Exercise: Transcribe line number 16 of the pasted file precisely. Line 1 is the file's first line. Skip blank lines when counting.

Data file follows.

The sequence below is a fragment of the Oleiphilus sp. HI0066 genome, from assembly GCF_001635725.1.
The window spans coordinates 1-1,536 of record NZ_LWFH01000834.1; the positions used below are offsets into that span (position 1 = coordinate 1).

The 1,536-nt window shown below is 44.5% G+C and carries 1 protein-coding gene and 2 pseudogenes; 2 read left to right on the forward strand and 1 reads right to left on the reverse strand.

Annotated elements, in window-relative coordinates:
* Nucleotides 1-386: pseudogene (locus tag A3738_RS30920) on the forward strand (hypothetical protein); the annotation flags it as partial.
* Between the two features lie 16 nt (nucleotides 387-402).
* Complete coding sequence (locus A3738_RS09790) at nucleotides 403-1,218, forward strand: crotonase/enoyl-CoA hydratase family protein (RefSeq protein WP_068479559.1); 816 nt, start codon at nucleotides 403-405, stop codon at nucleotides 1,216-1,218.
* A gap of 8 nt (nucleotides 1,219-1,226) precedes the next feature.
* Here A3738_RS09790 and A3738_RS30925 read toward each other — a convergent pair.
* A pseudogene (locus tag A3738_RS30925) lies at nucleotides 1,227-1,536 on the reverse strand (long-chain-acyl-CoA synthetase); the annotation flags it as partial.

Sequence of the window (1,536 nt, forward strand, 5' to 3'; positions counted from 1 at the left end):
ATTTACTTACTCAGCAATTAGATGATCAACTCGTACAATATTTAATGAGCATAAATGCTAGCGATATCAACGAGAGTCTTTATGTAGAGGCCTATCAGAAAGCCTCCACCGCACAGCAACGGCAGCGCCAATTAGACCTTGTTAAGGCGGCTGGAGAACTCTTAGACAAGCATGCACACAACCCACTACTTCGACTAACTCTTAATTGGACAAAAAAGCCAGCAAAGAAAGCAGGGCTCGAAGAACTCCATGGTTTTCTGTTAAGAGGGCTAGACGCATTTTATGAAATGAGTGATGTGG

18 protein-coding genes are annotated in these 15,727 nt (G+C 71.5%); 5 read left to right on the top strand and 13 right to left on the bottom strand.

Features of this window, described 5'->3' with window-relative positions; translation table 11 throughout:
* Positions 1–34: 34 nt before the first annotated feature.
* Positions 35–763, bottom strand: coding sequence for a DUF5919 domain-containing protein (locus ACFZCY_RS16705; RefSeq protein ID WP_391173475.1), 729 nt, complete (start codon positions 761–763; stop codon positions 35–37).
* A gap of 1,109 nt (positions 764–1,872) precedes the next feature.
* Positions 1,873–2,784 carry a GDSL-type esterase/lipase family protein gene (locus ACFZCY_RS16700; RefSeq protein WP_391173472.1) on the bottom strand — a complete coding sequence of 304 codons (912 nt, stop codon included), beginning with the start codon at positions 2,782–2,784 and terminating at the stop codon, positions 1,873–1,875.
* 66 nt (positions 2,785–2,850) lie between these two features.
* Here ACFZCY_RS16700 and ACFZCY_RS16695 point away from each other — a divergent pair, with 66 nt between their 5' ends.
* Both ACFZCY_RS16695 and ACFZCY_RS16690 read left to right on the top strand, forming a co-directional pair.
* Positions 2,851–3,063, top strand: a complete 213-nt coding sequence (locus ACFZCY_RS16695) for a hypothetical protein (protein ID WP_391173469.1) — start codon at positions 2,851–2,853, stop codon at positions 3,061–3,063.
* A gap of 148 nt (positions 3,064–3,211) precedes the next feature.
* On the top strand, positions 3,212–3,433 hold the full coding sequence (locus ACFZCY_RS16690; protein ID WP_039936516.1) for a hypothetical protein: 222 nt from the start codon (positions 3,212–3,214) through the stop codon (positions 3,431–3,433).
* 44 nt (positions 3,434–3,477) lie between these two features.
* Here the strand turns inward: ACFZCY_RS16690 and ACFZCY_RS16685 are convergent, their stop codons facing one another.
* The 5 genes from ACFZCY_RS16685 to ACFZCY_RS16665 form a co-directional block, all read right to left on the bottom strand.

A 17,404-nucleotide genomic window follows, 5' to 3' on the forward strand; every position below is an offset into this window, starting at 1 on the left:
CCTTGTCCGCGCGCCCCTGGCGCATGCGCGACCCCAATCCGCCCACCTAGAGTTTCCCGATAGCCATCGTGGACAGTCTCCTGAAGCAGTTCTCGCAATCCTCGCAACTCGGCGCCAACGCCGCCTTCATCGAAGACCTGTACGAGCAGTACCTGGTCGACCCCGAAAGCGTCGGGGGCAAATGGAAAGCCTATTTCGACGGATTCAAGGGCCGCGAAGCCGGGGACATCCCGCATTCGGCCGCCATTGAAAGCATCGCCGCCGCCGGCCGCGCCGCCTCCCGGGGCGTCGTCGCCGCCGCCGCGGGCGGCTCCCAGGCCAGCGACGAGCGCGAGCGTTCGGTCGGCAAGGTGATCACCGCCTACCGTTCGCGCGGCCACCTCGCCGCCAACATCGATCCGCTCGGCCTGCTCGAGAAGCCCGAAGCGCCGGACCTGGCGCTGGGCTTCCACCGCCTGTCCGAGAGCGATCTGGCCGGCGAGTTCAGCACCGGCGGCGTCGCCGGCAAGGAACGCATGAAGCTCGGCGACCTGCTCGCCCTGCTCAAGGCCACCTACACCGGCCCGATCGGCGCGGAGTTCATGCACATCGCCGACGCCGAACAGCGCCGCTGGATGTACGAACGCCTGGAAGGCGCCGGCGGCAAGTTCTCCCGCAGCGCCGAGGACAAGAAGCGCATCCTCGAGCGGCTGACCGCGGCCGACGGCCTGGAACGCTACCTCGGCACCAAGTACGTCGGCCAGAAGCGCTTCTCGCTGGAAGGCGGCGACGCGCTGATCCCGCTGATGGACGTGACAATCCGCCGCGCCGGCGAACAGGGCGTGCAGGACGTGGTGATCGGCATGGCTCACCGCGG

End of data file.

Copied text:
* Positions 35–763, bottom strand: coding sequence for a DUF5919 domain-containing protein (locus ACFZCY_RS16705; RefSeq protein ID WP_391173475.1), 729 nt, complete (start codon positions 761–763; stop codon positions 35–37).